I wish Ray Kurzweil would cease his waffling about a supposed “double-edged sword.” It’s a silly notion he utters in almost every interview.
Whoops I’ve sliced my fingers off on the sword-edge of my keyboard typing this.
Technology isn’t a doubled-edged sword. At worst it is a 99% good sword and tiny 1% bad sword. Doubled-edged implies a 50/50 harm/goodness.
How often do you cut your fingers when using a sharp knife? I rarely cut my fingers. Perhaps on one occasion in every hundred I will cut my finger when using a knife, which is a generous pandering to Ray’s unfounded fears regarding possible threats from technology. In actuality, from my viewpoint, the bad from technology is considerably less than 1%.
Statistically there are fatal car crashes happening all the time, but the chance of you being in fatal crash is very slim. Existential risk is certainly not a double-edged fifty-fifty scenario. This very low car crash risk is same for all technology; furthermore risk is continually being reduced because technology is improving. Technology is becoming smarter.
What will be the supposed double-edge be when self-driving cars drastically reduce traffic fatalities? There will be no double-edge because risk is not increasing, risk is decreasing.
Ray said (5 Oct 2015): “Technology has been a double-edged sword since fire kept us warm but burned down our villages.”
The reference to villages burning down highlights the anachronistic unreality of Ray’s views applied to modern life.
How many times have you burned down your village? Have you ever burned down your house? House fires happen, but they’re very uncommon in the circles I move in. I’ve never met anyone who suffered their house or village burning down. Perhaps I move in smarter circles? Maybe Ray burns down his village every week?
The idea of villages burning down is the essence of bogus AI-fear, or synbio-biotech hysteria. No village is going to burn down. Yes Ray is being metaphoric, but neither will there be a new world war or terrorist destruction of the world, contrary to fear and doom by Alex Jones and Max Keiser types.
Ray’s double-edged sword refers to bio-terrorists modifying a flu virus to create a WMD. Perhaps it is similar to the Swine Flu hysteria a few years ago where everyone died, or the Ebola hysteria where people assumed the end of the world was coming?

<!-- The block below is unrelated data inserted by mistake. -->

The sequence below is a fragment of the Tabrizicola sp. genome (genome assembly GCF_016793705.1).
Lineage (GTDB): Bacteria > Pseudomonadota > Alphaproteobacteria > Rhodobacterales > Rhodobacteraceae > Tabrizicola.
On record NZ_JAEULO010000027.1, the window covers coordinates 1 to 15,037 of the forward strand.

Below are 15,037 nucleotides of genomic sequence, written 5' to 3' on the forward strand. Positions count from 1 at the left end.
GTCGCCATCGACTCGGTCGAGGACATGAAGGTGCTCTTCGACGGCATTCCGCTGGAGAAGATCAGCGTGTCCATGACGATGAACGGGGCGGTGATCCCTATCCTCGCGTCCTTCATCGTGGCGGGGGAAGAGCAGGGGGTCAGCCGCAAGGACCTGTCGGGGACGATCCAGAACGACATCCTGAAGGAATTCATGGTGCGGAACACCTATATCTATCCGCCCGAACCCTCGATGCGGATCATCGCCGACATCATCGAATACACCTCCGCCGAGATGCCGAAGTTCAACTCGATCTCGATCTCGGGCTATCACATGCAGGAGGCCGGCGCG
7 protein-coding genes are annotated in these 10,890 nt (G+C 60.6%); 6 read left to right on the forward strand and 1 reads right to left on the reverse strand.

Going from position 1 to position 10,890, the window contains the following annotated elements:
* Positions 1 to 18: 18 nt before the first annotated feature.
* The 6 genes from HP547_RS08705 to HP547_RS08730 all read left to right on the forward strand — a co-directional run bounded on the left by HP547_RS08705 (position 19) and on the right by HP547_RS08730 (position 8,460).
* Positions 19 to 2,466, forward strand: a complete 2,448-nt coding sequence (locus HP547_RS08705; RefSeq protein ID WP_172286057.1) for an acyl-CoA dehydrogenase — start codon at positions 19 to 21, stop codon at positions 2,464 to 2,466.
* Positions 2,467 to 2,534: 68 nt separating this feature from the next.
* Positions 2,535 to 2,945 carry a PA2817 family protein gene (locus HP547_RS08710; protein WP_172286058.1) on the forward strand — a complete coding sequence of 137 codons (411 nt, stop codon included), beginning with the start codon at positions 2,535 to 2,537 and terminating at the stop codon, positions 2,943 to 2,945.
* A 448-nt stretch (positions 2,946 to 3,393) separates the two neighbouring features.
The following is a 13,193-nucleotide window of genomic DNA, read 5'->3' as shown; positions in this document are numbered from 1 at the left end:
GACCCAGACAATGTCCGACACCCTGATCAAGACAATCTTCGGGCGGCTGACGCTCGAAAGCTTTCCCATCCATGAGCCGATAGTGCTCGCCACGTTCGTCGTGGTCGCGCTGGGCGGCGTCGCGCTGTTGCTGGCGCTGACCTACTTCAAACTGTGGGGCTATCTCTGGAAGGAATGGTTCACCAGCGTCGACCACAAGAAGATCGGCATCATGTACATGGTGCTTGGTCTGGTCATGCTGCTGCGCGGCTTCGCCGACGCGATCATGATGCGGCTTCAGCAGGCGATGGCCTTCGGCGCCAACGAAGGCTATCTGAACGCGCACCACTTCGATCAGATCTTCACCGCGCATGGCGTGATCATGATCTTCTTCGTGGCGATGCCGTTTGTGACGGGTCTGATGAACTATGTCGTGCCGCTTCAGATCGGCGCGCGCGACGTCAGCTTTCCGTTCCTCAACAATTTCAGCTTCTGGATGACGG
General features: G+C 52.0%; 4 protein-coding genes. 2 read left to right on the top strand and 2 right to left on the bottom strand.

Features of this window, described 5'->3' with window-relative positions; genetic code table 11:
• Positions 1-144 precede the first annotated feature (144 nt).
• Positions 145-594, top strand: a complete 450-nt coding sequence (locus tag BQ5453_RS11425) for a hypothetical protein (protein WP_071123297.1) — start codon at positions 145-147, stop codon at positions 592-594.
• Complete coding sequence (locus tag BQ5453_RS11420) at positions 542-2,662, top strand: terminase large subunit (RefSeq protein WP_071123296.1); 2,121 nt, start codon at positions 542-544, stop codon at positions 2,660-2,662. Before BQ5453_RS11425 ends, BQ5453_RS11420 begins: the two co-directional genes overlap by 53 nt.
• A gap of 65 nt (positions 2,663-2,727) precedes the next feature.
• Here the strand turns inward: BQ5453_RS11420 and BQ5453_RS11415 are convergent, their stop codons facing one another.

Terrorists are utterly insignificant compared to roughly half a million yearly cancer deaths in the USA. In the UK 161,823 people died from cancer in 2012, according to Cancer Research UK. You are more likely to to be killed by lightning, or win the lottery, than die from terrorism.
While Ray does get many things right, he is far from perfect. Perhaps his imperfectness is something he subconsciously desires. He often states he is not a utopian. The power of the Self-Fulfilling Prophecy should not be underestimated.
Ray previously stated biology is now an information technology, growing exponentially; furthermore on one occasion, at least, Ray stated scarcity causes conflict. Ray admits scarcity is being eroded regarding info-tech. The contradiction in Ray’s thinking is clear. If biology is info-tech growing exponentially, reducing scarcity thereby reducing conflict, why does he think “bio-terror” is an increased risk?
Ray said in March 2012: “I’ve actually grown up with a history of scarcity – and wars and conflict come from scarcity – but information is quite the opposite of that.” Ray stated in Oct 2005: “We are making exponential progress in every type of information technology. Moreover, virtually all technologies are becoming information technologies.” Similarly in July 2009 Ray stated “…biology is now an information technology.”
Think about what Ray stated on those various occasions.